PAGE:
Confession – I have friends on Facebook I have never met in person. Until recently, I thought everyone had such companions – until I got a message from Facebook. They said I’d been making inappropriate friend requests. Can you believe that? I was banned from requesting new friends for seven days.

Now I have to tell you this didn’t sit well with me. I had that flushed all over shame sensation that I associate with certain teachers in primary school. I’m a librarian, for crying out loud. A middle aged, church going, lefty-leaning librarian. Who would not want to be friends with me?

Okay, so I had been home with a virus. And, I had just read this great book on social networking. And I did think hmm… I wonder what my old friends from WMRLC are doing? Oh, and while I’m at it, I’ll just try connecting with some of my new Coburg church community and…some of their friends. In retrospect, think that’s where I came unstuck. It was the friends of friends. I don’t think anyone has told them about the ignore button.


I received polite messages. Like:

‘Who are you? I don’t make friends with anyone I wouldn’t recognise walking down the street.’

To which I replied: ‘No worries. Please ignore my request.’

One lady was so put out, she lectured me in haughty you-naughty-little-girl tones.

‘That is not what Facebook is for,’ she said.

To which I replied: ‘Sorry, I go to St Aug’s. We have about fifteen friends in common. I thought it might be nice to connect.’

‘You could be anyone,’ she said. ‘People lie on their profiles.’

To which I replied: ‘Sorry, to bother you. Truly. Please feel free to ignore my request.

I don’t think she did. I think she reported me.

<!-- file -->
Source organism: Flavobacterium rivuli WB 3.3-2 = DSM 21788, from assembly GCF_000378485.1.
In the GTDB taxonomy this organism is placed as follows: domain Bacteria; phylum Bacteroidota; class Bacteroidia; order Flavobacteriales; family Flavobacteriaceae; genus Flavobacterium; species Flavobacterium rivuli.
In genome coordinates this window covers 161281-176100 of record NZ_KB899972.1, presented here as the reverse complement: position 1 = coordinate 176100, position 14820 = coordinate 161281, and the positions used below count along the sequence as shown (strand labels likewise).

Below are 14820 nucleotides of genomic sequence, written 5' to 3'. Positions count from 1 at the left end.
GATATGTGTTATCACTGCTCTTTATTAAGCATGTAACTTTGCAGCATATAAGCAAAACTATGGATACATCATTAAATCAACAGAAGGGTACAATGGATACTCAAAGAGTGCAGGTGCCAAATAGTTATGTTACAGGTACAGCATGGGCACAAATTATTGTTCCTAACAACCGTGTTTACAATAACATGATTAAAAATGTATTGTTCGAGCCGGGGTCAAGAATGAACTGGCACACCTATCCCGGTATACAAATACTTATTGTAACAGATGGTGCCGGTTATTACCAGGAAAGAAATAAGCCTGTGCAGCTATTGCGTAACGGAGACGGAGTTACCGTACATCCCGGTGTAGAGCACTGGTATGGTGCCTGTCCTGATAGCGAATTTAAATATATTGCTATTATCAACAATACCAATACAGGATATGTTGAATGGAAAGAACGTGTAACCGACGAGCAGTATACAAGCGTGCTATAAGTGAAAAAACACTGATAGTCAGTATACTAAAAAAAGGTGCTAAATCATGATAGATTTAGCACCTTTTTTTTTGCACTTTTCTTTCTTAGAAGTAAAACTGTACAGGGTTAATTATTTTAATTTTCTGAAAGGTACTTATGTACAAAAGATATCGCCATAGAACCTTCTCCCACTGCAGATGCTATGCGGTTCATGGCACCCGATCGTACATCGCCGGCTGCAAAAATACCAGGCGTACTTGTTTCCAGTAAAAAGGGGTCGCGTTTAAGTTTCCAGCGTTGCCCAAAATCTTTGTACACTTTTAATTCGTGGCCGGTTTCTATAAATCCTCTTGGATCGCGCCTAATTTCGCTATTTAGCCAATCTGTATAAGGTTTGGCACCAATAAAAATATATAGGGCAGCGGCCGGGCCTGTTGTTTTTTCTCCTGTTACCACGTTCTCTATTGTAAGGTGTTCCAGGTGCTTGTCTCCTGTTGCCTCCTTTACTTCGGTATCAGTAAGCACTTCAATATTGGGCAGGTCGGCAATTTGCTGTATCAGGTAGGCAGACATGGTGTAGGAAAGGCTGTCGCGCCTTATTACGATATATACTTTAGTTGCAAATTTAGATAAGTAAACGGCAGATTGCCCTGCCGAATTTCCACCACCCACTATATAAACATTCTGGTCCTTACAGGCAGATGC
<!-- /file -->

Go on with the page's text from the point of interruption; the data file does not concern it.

Then I was banned from friending anyone for seven days.

That’s when I read the Facebook rules.

Have you ever read them? You’re not supposed to friend anyone you don’t know. Really? Half my Facebook list are people I didn’t know but, strangely, over time, I’ve come to know them pretty well. Some send me writing quotes. Others talk about their kids, their wife’s cancer, hospital visits. Still others post book reviews or memes or pictures of their latest craft projects. I mean, what, in the modern world constitutes knowing? If not these serendipitous online friendships?

After my ban had been lifted. I had another go at requesting. I’d caught up with a whole load of people from our old eastern suburbs church at a wedding. It was so nice, I thought I’d do some friending. Mostly I wrote to people I had met. In many instances we had about thirty-five friends in common. I mean, the mother of the bride, the father of the bride, people whose young adult kids I know. I thought, I was safe. I thought, I was playing by the rules.

But, no, banned again. This time for fourteen days. Fourteen days! Can you believe that? As if I were a child of six.

I sent some carefully worded feedback to Facebook.

Then I made up a set of guidelines for people who are not used to receiving friend requests.

1) If you get a friend request from someone you don’t think you have met it is okay to press ignore. No further correspondence needs to be entered into.

2) If you think, hmm…I wonder where I know that person from – check their friendship list. A friend of multiple friends is probably someone with whom you share common interests.

3) If you accept a friend and have cause to regret that decision you can delete them. Liking someone on Facebook is not a lifelong commitment.

That’s it. Three rules. Not that difficult.

As a special bonus I also add a couple of tips for those running the gauntlet of the Facebook police.

1) If you are home with a virus, or bored, or curious about an old friendship group make requests in small, spaced-out doses. From discussions with others, it seems pressing Add friend too quickly and too many times sets Facebook’s alarm bells ringing.

2) If you are sending a friend request to someone you don’t know, like the friend of a friend, perhaps add a message.

Something cheerful and head-bangingly specific like:

Hi! My name is Elizabeth Jane Corbett. I am not a creep, a paedophile or a stalker. And I’m not trying to sell you anything. But I notice we have quite a few friends in common. In fact, if you take a look at our shared friends list, you will notice we share common interests. Added to which, if you if look through my photos, you will notice that I am in fact a real person. If you decide not to be my friend, that’s fine, just press ignore and I won’t bother you again. Only, please, please, please don’t report me to Facebook.

If that doesn’t work, I have nothing to suggest. Except, you are better off without those friends.